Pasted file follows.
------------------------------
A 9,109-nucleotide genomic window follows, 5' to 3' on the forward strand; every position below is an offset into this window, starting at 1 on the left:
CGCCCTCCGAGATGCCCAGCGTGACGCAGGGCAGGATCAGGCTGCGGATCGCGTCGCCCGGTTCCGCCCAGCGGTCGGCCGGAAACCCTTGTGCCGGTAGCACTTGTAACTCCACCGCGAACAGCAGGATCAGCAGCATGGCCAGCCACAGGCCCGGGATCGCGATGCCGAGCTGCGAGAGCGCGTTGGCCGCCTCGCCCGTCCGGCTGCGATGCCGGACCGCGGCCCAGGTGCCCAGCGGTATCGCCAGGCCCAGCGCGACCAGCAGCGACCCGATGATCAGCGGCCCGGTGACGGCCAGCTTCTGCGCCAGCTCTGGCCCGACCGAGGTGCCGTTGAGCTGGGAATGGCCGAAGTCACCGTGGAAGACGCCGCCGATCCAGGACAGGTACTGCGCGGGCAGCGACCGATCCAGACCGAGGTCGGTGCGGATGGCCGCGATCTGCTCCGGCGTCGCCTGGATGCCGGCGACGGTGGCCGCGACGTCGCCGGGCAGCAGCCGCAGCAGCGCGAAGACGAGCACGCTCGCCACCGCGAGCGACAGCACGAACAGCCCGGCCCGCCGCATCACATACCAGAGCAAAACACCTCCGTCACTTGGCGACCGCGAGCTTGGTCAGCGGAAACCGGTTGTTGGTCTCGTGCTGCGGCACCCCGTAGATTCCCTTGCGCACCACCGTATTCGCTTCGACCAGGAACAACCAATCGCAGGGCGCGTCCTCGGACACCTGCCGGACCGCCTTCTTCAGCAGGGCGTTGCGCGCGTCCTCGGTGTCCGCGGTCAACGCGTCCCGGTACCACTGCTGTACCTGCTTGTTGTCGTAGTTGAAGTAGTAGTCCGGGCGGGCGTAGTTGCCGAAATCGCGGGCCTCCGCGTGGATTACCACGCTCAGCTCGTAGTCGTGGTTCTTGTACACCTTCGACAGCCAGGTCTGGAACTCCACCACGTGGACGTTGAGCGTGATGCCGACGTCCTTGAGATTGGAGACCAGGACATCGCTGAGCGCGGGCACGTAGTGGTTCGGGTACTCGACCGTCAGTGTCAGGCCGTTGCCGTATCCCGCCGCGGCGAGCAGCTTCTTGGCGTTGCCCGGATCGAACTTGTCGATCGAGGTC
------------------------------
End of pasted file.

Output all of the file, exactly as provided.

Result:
A 9,109-nucleotide genomic window follows, 5' to 3' on the forward strand; every position below is an offset into this window, starting at 1 on the left:
CGCCCTCCGAGATGCCCAGCGTGACGCAGGGCAGGATCAGGCTGCGGATCGCGTCGCCCGGTTCCGCCCAGCGGTCGGCCGGAAACCCTTGTGCCGGTAGCACTTGTAACTCCACCGCGAACAGCAGGATCAGCAGCATGGCCAGCCACAGGCCCGGGATCGCGATGCCGAGCTGCGAGAGCGCGTTGGCCGCCTCGCCCGTCCGGCTGCGATGCCGGACCGCGGCCCAGGTGCCCAGCGGTATCGCCAGGCCCAGCGCGACCAGCAGCGACCCGATGATCAGCGGCCCGGTGACGGCCAGCTTCTGCGCCAGCTCTGGCCCGACCGAGGTGCCGTTGAGCTGGGAATGGCCGAAGTCACCGTGGAAGACGCCGCCGATCCAGGACAGGTACTGCGCGGGCAGCGACCGATCCAGACCGAGGTCGGTGCGGATGGCCGCGATCTGCTCCGGCGTCGCCTGGATGCCGGCGACGGTGGCCGCGACGTCGCCGGGCAGCAGCCGCAGCAGCGCGAAGACGAGCACGCTCGCCACCGCGAGCGACAGCACGAACAGCCCGGCCCGCCGCATCACATACCAGAGCAAAACACCTCCGTCACTTGGCGACCGCGAGCTTGGTCAGCGGAAACCGGTTGTTGGTCTCGTGCTGCGGCACCCCGTAGATTCCCTTGCGCACCACCGTATTCGCTTCGACCAGGAACAACCAATCGCAGGGCGCGTCCTCGGACACCTGCCGGACCGCCTTCTTCAGCAGGGCGTTGCGCGCGTCCTCGGTGTCCGCGGTCAACGCGTCCCGGTACCACTGCTGTACCTGCTTGTTGTCGTAGTTGAAGTAGTAGTCCGGGCGGGCGTAGTTGCCGAAATCGCGGGCCTCCGCGTGGATTACCACGCTCAGCTCGTAGTCGTGGTTCTTGTACACCTTCGACAGCCAGGTCTGGAACTCCACCACGTGGACGTTGAGCGTGATGCCGACGTCCTTGAGATTGGAGACCAGGACATCGCTGAGCGCGGGCACGTAGTGGTTCGGGTACTCGACCGTCAGTGTCAGGCCGTTGCCGTATCCCGCCGCGGCGAGCAGCTTCTTGGCGTTGCCCGGATCGAACTTGTCGATCGAGGTC